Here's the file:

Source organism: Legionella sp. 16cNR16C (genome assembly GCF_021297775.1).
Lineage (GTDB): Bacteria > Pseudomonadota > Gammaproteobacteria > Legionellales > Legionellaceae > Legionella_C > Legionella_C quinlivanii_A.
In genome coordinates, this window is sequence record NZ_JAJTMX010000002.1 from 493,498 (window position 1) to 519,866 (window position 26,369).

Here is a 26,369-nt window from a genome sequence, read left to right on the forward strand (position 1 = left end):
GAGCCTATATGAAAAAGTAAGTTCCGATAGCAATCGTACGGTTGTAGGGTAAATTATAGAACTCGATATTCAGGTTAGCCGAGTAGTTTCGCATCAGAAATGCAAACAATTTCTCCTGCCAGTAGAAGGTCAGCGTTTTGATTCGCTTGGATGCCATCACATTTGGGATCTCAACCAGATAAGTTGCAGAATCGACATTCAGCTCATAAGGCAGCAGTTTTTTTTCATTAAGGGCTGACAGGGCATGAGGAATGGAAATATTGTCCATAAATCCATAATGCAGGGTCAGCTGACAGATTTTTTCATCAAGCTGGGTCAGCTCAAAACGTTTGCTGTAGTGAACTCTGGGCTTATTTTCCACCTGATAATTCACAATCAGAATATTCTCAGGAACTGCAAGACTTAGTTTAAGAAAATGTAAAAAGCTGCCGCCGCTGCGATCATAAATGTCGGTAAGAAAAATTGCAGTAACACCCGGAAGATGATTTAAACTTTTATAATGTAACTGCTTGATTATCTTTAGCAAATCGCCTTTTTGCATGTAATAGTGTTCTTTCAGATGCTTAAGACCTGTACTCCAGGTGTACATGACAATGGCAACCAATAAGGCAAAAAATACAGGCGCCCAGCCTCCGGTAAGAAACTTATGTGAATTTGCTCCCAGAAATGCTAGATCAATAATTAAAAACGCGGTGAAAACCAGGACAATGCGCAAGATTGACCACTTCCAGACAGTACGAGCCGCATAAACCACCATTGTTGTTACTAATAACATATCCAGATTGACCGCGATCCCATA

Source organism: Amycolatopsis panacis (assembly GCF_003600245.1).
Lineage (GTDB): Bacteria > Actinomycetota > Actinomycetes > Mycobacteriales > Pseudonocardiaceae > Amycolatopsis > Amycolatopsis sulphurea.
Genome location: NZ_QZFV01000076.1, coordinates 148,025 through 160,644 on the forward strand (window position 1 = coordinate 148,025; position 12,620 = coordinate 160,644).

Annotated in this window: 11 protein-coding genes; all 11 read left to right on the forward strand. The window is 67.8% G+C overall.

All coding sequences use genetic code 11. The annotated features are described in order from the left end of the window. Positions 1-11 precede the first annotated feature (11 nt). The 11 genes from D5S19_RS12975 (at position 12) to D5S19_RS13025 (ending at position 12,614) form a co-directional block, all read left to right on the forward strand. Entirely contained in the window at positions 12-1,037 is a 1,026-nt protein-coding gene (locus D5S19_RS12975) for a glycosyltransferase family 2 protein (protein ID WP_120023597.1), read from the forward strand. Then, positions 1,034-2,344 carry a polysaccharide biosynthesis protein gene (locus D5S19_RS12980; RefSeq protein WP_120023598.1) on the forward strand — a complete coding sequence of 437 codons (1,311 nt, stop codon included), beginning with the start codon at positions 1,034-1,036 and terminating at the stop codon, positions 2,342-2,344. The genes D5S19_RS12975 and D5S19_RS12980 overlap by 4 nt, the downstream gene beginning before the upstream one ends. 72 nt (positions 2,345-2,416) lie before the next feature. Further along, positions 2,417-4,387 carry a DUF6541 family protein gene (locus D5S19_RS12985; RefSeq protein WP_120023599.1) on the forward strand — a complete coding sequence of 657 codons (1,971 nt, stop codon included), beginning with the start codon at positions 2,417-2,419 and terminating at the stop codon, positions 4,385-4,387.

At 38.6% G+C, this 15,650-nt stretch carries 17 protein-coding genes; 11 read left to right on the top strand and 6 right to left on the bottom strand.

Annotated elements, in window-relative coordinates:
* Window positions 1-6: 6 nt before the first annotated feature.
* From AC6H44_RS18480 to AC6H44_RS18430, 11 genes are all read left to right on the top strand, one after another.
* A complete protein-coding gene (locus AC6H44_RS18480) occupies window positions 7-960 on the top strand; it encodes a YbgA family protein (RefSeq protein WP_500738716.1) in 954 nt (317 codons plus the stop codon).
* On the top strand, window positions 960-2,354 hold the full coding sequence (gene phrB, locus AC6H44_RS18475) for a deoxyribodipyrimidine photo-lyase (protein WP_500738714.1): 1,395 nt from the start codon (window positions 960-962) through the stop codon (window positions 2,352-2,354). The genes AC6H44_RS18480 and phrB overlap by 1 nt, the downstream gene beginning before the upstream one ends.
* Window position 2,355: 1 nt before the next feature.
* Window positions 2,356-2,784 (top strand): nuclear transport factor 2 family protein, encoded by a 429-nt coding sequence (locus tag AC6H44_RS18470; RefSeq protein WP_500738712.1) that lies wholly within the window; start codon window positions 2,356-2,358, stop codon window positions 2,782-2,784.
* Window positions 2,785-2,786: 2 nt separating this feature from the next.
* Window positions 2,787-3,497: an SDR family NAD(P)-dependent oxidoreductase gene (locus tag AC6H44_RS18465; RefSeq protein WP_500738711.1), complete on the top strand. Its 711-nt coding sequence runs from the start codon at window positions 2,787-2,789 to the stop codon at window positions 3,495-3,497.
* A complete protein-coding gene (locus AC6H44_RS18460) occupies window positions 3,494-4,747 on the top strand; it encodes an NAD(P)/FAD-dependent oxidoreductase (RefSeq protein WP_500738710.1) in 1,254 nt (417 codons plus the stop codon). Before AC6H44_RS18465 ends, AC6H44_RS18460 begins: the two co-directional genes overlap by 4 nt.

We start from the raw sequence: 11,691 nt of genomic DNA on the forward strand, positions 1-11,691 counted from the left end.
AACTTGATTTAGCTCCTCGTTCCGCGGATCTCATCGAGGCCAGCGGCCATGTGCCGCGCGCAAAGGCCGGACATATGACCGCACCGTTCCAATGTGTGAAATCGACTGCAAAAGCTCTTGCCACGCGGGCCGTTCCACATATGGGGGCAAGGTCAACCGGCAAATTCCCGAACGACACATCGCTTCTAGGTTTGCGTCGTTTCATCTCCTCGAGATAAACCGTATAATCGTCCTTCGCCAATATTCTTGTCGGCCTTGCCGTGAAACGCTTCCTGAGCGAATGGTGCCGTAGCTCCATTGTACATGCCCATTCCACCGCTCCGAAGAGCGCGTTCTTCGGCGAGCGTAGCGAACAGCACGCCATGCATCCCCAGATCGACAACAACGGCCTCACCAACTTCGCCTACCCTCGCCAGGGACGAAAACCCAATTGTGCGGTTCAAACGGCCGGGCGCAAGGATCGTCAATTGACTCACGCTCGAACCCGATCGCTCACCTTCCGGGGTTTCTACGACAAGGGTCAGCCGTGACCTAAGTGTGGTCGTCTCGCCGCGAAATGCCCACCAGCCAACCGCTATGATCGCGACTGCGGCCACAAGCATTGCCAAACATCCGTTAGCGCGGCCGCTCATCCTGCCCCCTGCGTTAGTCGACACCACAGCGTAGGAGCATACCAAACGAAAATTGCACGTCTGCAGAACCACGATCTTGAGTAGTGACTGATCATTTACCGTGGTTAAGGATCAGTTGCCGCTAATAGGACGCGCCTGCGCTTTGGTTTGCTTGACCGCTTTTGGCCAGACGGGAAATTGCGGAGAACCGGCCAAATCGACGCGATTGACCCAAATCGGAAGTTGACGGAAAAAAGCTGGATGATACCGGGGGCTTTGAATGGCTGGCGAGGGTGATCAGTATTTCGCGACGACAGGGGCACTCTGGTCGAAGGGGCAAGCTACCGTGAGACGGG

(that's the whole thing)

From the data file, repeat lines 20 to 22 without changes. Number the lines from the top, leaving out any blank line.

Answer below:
* Window positions 2,787-3,497: an SDR family NAD(P)-dependent oxidoreductase gene (locus tag AC6H44_RS18465; RefSeq protein WP_500738711.1), complete on the top strand. Its 711-nt coding sequence runs from the start codon at window positions 2,787-2,789 to the stop codon at window positions 3,495-3,497.
* A complete protein-coding gene (locus AC6H44_RS18460) occupies window positions 3,494-4,747 on the top strand; it encodes an NAD(P)/FAD-dependent oxidoreductase (RefSeq protein WP_500738710.1) in 1,254 nt (417 codons plus the stop codon). Before AC6H44_RS18465 ends, AC6H44_RS18460 begins: the two co-directional genes overlap by 4 nt.

We start from the raw sequence: 11,691 nt of genomic DNA on the forward strand, positions 1-11,691 counted from the left end.